Saving Our Sons

In Communication, Networking, News, Self Improvement on June 7, 2012 at 1:03 pm

Amy DuBois Barnett is the Editor-in-Chief of Ebony Magazine and she wrote an awesome Editors Letter in the June Issue (now on news stands) titled: SAVING OUR SONS. Not to be confused with Advice to Black Boys which was written by Michael W. Waters but the piece is all the more relevant as it pertains to arming our African-American sons with basic advice they NEED-TO-KNOW.

I’m an avid Ebony Magazine connoisseur, and when I read something great – I have to share it. Today Amy shares her experience with Max (her 6-year old son) and a traffic cop… Perhaps I should let Amy tell the story in her own words, and she wrote…

ne evening, I was stopped by the police for making an illegal right turn at a stoplight. It was nighttime, it was raining hard, and Max, my 6-year old son, was in the backseat, distracting me with some chatter about who knows what. I didn’t see the No Turn On red sign and whipped around the corner, right in front of a parked patrol car. Though I was shocked to see the flashing lights in my rear view mirror, I decided to use it as a teaching moment.

After I pulled over, I explained to Max, “Mommy made a bad turn and now the policeman is going go come over and ask me what happened. It’s the policeman’s job to protect us by making sure everyone does the right thing. His job can be very scary if someone is doing the wrong thing, so we have to show him that we are good guys. Watch what Mommy does and how nicely I speak to him. And I’m going to keep my hands where he can see them so he doesn’t think I’m holding anything bad.” When the officer walked over, I kept both hands on the steering wheel and said, “Good evening, sir. What have I done wrong?” After he explained and asked for my license and registration, I told him, “No problem, sir. My documents are in the glove compartment, so I’m going to reach down and pull them out now.”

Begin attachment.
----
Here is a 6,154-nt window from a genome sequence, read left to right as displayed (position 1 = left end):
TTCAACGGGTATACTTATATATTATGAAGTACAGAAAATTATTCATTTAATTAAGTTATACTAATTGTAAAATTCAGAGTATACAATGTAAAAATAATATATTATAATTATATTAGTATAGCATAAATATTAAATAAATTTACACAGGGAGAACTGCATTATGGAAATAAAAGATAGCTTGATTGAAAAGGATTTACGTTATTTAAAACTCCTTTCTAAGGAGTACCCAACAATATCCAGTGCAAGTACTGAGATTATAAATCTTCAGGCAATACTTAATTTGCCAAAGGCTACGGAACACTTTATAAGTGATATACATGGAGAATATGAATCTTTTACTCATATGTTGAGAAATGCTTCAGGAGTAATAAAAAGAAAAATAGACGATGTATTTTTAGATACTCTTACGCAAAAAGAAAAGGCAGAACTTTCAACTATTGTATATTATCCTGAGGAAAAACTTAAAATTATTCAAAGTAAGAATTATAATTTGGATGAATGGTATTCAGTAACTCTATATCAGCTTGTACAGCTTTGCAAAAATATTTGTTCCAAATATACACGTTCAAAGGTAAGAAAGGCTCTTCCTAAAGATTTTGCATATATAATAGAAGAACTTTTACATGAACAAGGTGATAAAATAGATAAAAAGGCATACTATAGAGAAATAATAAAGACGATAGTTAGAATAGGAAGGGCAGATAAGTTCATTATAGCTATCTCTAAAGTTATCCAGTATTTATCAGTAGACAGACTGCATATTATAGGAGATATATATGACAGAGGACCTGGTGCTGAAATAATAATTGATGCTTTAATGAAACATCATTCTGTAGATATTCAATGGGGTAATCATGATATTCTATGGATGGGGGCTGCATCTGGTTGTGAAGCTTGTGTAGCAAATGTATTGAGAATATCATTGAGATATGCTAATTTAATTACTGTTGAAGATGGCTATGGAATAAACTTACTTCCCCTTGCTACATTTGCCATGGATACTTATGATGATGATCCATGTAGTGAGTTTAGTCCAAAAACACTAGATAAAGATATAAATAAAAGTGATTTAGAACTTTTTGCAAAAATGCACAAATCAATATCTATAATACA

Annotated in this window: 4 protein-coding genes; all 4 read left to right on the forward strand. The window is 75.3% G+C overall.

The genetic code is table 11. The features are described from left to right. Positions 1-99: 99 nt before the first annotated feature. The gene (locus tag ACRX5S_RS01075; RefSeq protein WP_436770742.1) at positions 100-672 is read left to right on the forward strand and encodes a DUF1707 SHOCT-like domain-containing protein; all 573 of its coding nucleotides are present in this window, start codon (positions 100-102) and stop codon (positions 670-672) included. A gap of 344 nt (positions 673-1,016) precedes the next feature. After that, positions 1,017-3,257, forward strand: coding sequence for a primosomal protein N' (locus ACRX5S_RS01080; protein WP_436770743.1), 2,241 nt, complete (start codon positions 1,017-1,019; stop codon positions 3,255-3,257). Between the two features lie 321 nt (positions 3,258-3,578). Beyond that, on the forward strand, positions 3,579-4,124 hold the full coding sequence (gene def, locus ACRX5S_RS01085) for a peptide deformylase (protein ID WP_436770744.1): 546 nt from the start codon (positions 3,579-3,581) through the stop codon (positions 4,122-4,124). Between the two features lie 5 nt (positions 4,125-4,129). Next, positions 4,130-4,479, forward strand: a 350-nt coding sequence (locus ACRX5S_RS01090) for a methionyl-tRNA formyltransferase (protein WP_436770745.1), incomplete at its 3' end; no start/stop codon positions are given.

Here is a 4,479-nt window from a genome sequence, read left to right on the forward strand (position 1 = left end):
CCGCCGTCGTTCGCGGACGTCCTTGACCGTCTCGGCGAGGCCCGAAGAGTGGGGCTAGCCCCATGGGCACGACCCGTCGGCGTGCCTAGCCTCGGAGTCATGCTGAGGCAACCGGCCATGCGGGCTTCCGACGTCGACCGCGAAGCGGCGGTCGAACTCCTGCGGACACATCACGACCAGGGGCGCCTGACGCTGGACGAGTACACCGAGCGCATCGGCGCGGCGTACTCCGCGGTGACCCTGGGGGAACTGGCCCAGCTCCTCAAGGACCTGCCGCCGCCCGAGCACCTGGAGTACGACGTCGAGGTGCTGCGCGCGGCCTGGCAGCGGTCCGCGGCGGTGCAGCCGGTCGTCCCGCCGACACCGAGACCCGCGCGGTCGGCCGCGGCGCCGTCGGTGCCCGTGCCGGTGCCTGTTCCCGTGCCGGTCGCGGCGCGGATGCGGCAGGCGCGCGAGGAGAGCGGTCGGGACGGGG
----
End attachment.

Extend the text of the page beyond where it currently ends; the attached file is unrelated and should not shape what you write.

Of course, Max had questions when the officer went to his car to run my information: “Why did you keep calling him sir?” and “Why did you tell him you were going to get your gloves?” I laughed but made sure he understood that my intention was to show respect and to not give the officer any reason to think I was going to hurt him. At the end of my explanation, I looked my son in the eye and said, “If a policeman thinks you don’t respect him or that you’re not a good guy, he might get scared and decide to hurt you. And lots of people are like that: They get scared of big, strong boys for no real reason, so you must always be very careful so that everyone understands how nice you are.”

This incident occurred before Trayvon Martin was killed for walking while Black through a White neighborhood. Like every other African-American –and certainly mothers of Black boys— I have felt a mixture of sadness, terror and disbelief regarding the shooting and slow pace at which our legal system reacted to the situation. I look at the pictures flashing across my screen of Trayvon with his sweet baby face and think how much they look like my little boy and how precarious life is in this country for all our sons if this young man could be gunned down while on an errand to buy candy for his little brother.

We all have a responsibility to protect our boys and to give them the best possible chance at growing up to be healthy, productive members of society. In this issue of Ebony we talk to young men from across the country about their own feelings of vulnerability. Powerful stuff. We also spoke with Trayvon’s parents about who their son was and about their incredible persistence in keeping his story front and center until official action was taken. In my own home, I will continue to teach my son how to behave when he is in situations that could be dangerous for him. Right now, he’s too young to absorb the racial aspect of the lesson, so I will keep impressing upon him that everyone must know he is a “good guy”. But later, I will be very clear that as a gentle and sweet and well-meaning as he may be, someone else may view him as the enemy just because he is Black.

Stay strong, fam. E-mail or hit me up on Twitter to share your stories, and to tell me how you’re going to protect our sons.

—Amy DuBois Barnett


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